Brick-and-Mortar Traders Want Policy to Regulate E-Commerce Businesses

The Confederation of All India Traders (CAIT) has requested the early rollout of a new e-commerce policy, which they believe will give a level playing field to brick-and-mortar traders at par with the e-commerce companies.

Swati Dayal
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The traders from states across India want have sought early rollout of e-commerce policy, e-commerce rules under the Consumer Protection Act, 2019 and a new Press Note to replace Press Note No 2 of foreign direct investment (FDI) in retail.

Putting forward their demand, the Confederation of All India Traders (CAIT) has requested Union Commerce & Industry Minister Piyush Goyal to notify the new policy.

Traders Feel Harassed by E-Commerce Startups. Why?

The traders’ body feels that the policy will give a level playing field to brick-and-mortar traders at par with the e-commerce companies. 

India has witnessed a significant emergence of startups in the ecommerce sector in recent years. The growth of ecommerce in India is primarily driven by the increasing internet and smartphone penetration, rising disposable incomes, and changing consumer behaviour.

CAIT said, “The policy measures are keenly awaited by traders “since they are facing great harassment at the hands of foreign e-commerce companies (such as Amazon, Flipkart, others) and an uneven level playing field because of predatory pricing, exclusivity and owing inventory.”

Why The Delay In E-Commerce Policy?

The draft of the e-commerce policy was put in the public domain in February 2019 for public consultations and suggestions from various stakeholders. This draft policy proposes several measures to regulate the e-commerce sector in India, including data localization, protection of consumer rights, and promoting domestic e-commerce players.

How Are The E-Commerce Companies Regulated Presently?

However, the policy hasn’t been notified and implemented yet. Currently, the e-commerce sector in India is governed by several laws and regulations at the central and state levels. Several acts under which the e-commerce companies are governed are - The Information Technology Act, 2000; The Consumer Protection Act, 2019; The Foreign Exchange Management Act, 1999; and The Goods and Services Tax (GST) Act, 2017.

In addition to these laws and regulations, there are several government bodies and agencies responsible for regulating and monitoring the e-commerce sector in India. These include the Ministry of Commerce and Industry, the Reserve Bank of India, and the Competition Commission of India.

In July 2020, the Department of Consumer Affairs notified the Consumer Protection (E-Commerce) Rules, which outline the duties and liabilities of sellers on e-commerce marketplaces and inventory-based e-commerce entities, as well as provide a framework for consumer grievance redressal.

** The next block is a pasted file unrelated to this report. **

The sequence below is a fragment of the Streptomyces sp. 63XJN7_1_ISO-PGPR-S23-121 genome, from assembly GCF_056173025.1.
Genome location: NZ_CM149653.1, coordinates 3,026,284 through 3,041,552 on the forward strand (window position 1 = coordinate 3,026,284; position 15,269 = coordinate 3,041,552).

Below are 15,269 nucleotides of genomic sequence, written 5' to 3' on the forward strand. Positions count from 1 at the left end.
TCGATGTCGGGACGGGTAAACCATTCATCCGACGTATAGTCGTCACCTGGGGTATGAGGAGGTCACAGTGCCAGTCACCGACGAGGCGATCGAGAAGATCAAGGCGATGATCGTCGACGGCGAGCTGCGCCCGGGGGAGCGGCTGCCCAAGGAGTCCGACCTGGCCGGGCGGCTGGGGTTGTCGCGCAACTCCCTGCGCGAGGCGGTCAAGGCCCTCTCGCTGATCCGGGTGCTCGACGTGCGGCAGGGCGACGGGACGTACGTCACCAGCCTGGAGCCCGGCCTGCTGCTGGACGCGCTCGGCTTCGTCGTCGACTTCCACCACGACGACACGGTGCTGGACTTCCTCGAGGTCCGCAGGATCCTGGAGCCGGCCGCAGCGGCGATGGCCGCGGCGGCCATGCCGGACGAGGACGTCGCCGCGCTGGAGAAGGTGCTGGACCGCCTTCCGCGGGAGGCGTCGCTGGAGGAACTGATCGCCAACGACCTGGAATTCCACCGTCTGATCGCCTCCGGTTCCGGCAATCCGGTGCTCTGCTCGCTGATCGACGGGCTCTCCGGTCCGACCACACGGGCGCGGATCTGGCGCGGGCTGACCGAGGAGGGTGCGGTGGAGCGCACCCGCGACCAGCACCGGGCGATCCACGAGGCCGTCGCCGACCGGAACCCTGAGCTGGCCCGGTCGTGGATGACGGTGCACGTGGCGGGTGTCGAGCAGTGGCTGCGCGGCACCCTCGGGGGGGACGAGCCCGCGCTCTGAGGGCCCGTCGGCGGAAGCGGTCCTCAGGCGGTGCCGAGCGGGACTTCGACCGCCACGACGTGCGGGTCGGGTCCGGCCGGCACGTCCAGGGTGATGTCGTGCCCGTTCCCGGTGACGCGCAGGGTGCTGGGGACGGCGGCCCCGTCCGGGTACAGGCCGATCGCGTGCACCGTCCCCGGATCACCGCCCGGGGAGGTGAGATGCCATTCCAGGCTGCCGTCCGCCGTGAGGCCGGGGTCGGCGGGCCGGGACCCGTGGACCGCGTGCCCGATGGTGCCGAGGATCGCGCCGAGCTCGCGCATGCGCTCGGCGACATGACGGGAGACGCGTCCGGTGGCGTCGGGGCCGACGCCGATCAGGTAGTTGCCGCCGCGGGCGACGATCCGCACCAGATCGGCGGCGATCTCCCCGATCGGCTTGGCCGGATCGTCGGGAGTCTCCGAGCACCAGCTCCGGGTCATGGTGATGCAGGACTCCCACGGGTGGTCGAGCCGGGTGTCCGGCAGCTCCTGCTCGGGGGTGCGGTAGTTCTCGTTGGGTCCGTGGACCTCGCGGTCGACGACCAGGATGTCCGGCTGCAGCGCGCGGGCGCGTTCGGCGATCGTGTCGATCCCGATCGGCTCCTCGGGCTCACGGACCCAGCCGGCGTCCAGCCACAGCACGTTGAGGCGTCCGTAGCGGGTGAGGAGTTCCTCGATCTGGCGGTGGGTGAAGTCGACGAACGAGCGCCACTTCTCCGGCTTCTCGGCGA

However, e-commerce companies have requested further revisions to the rules, including clarification of the definition of an e-commerce entity and a ban on flash sales. As of June 2021, the government has not yet released the final version of the rules.

Deep-Discounting By E-Commerce Startups Kill The Traders?

CAIT National President BC Bhartia and Secretary General Praveen Khandelwal further said that no substantial FDI is entering into India through the e-commerce route and instead whatever money routed under the guise of FDI is used for cash-burning or to support huge losses incurred by global e-tailers.

CAIT has also called to regulate flash sales, market-distorting discount offers made by the e-commerce companies. The traders body also wants the government to make e-commerce marketplaces responsible for the quality of the products sold, misselling of goods and services, equal treatment of all sellers registered on their platforms, etc.

Why Can’t Traders Spend Like E-Commerce Startups In Marketing/ Advertising?

In today's digital age, e-commerce companies have become increasingly popular and successful due to their ability to reach a large customer base through targeted marketing and advertising. However, traditional traders and retailers often face significant challenges when it comes to competing with e-commerce companies in terms of marketing and advertising.

The e-commerce companies spend a lot on marketing and advertising. The e-commerce companies spend a lot on marketing and advertising to promote their products and services to potential customers. They work in a highly competitive market and use different marketing strategies like social media marketing, email marketing, advertising through TV and radio.

The traders, on the contrary cannot spend so much on the marketing and traditional traders and retailers often lack the technological infrastructure and expertise required to compete with e-commerce companies in the digital space.

These unregulated deep discounts give the e-commerce companies advantage over the local shops leading to heavy losses to them.